Egypt’s minister of antiquities, Khaled al-Anany, announced on January 30, 2020, that an archaeological team had discovered sixteen tombs containing twenty sarcophagi south of the capital Cairo. The tombs date back to 664–399 BC. It seems some of the tombs belonged to high priests and senior officials. There are hieroglyphs and carvings honoring Egyptian gods such as Thot, Isis, and Osiris. An exceptionally detailed sarcophagus was dedicated to the ancient god Horus. The archaeologists also discovered about 10,000 green and blue earthenware figurines, and 700 scarab-shaped amulets, some made of pure gold.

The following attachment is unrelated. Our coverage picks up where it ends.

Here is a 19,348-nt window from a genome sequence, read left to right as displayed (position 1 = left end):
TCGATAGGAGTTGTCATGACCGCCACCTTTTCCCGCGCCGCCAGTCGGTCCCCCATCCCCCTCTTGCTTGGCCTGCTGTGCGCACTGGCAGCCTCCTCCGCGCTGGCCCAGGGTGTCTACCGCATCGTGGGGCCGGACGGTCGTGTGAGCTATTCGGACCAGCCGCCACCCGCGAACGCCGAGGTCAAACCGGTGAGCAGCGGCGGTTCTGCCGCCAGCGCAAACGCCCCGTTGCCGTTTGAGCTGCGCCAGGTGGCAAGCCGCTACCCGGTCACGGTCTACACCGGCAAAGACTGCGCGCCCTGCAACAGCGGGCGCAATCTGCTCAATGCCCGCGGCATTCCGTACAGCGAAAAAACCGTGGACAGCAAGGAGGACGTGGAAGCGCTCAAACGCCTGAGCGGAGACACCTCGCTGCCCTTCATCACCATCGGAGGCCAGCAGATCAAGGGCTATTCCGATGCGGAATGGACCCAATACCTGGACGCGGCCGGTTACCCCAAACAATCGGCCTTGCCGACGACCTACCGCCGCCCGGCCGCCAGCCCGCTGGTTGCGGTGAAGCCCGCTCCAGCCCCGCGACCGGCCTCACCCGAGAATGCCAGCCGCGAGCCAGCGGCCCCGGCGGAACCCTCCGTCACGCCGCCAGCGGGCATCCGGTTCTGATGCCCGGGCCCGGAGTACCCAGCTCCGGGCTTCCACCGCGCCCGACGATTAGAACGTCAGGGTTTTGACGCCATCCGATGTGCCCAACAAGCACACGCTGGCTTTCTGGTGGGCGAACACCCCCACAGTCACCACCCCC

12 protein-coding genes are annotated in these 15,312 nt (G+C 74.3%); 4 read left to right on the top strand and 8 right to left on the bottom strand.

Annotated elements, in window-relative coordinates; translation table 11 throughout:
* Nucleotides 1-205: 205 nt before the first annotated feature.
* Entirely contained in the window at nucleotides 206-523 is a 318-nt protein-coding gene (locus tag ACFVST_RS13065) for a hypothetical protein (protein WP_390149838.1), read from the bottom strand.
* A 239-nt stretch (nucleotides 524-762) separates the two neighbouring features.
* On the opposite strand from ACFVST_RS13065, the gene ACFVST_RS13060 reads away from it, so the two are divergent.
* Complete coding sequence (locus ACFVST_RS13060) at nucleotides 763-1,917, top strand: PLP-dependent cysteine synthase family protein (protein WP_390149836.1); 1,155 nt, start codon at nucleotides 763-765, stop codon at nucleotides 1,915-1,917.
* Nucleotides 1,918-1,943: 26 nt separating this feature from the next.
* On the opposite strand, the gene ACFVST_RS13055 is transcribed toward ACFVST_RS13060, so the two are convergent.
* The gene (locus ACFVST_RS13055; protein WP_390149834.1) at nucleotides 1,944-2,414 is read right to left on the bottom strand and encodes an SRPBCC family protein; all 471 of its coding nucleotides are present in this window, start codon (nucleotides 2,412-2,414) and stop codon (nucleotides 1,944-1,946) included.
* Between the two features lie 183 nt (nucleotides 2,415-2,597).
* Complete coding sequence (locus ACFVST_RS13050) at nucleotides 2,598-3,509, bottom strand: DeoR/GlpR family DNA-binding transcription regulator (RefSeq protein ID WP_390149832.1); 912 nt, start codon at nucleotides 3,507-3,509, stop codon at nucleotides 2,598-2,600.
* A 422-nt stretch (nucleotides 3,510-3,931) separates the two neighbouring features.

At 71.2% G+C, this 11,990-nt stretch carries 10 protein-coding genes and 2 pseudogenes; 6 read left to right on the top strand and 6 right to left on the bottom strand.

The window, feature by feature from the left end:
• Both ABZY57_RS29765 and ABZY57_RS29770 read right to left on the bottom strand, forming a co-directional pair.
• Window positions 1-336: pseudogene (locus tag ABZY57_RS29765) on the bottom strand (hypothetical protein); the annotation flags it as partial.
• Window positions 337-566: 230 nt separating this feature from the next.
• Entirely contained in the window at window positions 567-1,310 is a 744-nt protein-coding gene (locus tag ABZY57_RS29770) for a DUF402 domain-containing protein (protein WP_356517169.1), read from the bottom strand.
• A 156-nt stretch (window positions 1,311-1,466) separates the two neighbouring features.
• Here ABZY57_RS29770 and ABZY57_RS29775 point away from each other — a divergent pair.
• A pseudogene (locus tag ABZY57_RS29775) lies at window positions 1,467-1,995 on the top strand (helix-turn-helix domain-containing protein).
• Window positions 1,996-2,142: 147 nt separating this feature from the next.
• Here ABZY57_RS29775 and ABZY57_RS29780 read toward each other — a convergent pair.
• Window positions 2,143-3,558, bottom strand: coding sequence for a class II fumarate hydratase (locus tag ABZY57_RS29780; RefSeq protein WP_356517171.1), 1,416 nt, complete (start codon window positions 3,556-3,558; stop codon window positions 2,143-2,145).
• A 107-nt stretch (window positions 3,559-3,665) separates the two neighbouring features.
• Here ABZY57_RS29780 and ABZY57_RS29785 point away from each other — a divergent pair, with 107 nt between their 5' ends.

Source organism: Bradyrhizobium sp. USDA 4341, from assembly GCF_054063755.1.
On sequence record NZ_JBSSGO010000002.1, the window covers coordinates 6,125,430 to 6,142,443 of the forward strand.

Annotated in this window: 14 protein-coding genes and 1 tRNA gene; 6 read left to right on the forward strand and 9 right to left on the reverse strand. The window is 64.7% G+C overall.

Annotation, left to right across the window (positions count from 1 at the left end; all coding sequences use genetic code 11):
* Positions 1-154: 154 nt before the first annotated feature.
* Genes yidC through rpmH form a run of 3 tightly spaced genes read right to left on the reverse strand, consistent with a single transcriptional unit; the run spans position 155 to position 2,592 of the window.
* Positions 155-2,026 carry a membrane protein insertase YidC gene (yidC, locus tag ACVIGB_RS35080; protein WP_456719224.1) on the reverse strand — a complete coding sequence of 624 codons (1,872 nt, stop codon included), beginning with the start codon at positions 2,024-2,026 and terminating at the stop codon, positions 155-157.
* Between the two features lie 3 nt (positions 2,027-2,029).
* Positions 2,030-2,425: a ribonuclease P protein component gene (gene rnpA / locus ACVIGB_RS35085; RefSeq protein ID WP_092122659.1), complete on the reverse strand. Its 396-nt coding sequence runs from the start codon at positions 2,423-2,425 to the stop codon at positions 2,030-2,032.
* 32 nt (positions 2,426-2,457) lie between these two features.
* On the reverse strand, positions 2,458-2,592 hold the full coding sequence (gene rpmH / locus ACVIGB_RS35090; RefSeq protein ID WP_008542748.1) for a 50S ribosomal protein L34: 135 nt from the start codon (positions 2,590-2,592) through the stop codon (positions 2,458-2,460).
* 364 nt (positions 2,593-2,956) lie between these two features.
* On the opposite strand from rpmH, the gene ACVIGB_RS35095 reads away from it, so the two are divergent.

This successful dig is the latest in a series of discoveries that have been organized by the Egyptian government as part of an effort to boost the country’s tourism industry, which has declined in the wake of violent clashes with protesters and terrorist attacks from the Sinai Peninsula.